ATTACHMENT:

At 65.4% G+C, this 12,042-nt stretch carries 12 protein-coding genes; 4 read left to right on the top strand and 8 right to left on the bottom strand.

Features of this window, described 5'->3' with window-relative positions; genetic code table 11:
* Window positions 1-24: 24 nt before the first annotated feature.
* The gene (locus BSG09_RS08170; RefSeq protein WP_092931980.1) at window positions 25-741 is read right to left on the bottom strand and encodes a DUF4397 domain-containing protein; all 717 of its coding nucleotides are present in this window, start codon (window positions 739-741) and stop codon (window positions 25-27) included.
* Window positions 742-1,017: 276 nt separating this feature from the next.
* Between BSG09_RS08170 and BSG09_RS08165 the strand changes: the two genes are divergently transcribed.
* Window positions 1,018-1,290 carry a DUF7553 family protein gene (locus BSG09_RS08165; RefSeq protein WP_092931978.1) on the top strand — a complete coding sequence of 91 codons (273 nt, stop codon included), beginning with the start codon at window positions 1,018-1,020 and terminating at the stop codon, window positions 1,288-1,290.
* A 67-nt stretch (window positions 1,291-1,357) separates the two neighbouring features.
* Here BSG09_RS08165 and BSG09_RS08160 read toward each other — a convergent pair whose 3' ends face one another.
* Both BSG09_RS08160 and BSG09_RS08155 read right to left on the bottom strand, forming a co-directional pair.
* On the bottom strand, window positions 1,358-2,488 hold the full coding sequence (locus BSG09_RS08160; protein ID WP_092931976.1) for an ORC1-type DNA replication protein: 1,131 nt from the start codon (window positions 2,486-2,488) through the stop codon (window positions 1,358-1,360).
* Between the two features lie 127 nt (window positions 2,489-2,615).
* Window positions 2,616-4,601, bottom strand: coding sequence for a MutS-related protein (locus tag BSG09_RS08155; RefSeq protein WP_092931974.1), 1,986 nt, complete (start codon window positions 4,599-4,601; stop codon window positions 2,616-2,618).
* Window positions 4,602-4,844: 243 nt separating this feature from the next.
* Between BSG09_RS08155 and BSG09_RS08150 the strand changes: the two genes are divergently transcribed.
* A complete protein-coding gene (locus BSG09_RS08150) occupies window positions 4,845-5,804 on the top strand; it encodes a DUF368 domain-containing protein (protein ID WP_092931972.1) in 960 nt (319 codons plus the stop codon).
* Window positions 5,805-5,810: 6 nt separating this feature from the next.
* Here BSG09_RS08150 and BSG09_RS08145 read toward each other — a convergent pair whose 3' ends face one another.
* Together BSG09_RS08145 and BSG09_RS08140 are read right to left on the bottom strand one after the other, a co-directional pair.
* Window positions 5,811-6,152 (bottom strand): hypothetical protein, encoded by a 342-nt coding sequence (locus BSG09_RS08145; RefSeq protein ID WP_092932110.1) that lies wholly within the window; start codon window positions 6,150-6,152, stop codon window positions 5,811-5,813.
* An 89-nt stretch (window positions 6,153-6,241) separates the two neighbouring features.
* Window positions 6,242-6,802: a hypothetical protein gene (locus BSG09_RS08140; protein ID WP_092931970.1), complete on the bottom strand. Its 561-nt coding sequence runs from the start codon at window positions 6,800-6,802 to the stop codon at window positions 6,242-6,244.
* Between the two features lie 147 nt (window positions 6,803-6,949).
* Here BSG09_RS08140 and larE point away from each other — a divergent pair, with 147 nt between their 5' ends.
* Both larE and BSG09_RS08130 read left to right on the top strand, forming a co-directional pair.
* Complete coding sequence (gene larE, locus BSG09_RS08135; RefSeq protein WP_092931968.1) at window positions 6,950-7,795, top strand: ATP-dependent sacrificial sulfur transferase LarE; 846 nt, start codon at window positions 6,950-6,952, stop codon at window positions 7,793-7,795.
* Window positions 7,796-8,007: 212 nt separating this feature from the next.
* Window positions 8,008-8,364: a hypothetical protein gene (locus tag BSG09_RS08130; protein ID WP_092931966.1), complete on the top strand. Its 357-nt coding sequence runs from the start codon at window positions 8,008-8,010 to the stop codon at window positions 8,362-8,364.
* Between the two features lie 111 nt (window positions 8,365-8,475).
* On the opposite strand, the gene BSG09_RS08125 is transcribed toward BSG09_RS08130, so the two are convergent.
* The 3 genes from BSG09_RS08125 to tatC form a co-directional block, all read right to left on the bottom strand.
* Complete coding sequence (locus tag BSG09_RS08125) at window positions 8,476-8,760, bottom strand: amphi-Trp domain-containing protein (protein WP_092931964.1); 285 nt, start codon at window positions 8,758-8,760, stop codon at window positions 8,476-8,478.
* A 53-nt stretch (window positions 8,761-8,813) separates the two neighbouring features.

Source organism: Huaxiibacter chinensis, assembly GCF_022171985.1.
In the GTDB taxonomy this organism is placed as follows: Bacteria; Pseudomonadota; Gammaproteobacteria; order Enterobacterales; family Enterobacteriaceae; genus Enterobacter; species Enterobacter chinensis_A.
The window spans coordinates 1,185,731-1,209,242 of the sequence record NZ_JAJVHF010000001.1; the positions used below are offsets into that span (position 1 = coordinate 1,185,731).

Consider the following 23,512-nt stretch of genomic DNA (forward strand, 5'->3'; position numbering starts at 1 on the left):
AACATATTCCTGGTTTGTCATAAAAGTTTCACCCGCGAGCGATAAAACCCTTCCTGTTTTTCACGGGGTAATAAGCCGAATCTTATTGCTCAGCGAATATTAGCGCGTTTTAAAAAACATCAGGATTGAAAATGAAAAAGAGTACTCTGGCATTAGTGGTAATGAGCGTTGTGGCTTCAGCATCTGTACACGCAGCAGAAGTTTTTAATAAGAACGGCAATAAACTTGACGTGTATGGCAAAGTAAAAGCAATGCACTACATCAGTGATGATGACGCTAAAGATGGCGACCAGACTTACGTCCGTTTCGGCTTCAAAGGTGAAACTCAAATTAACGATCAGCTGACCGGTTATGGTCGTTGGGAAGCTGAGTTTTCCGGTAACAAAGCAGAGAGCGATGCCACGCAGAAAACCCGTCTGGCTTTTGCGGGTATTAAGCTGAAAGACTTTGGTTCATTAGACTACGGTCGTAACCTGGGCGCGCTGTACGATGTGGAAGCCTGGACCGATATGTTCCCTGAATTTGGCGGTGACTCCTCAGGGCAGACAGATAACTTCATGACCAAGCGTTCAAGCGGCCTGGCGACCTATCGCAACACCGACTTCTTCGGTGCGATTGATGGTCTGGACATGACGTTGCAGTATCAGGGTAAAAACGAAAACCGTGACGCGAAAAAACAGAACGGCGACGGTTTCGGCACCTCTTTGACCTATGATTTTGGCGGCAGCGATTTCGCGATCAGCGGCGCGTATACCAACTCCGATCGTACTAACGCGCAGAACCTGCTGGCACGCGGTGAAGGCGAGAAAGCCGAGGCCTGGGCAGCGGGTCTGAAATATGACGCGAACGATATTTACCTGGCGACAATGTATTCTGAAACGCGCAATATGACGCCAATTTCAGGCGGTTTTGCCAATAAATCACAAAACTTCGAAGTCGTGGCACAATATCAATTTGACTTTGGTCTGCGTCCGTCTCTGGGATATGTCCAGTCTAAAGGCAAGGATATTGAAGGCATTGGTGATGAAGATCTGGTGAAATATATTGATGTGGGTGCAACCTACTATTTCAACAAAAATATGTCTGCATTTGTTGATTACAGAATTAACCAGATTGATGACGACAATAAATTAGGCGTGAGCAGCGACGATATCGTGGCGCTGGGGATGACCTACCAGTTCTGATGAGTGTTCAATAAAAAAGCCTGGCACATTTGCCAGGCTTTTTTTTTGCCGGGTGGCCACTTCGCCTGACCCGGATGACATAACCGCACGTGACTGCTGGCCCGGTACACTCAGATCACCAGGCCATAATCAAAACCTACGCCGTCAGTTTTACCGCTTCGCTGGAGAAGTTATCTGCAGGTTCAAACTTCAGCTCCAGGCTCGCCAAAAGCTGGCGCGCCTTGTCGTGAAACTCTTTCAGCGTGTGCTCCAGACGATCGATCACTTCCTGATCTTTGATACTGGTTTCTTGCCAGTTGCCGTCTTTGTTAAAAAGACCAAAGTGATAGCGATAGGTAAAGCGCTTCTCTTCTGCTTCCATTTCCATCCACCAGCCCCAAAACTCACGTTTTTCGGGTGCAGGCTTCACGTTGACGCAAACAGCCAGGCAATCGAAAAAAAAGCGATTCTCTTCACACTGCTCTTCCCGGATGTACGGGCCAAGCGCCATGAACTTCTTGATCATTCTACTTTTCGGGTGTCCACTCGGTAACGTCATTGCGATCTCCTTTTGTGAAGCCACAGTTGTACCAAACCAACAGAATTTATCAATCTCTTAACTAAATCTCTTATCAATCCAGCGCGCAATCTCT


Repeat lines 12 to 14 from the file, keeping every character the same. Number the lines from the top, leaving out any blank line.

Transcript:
* Between the two features lie 127 nt (window positions 2,489-2,615).
* Window positions 2,616-4,601, bottom strand: coding sequence for a MutS-related protein (locus tag BSG09_RS08155; RefSeq protein WP_092931974.1), 1,986 nt, complete (start codon window positions 4,599-4,601; stop codon window positions 2,616-2,618).
* Window positions 4,602-4,844: 243 nt separating this feature from the next.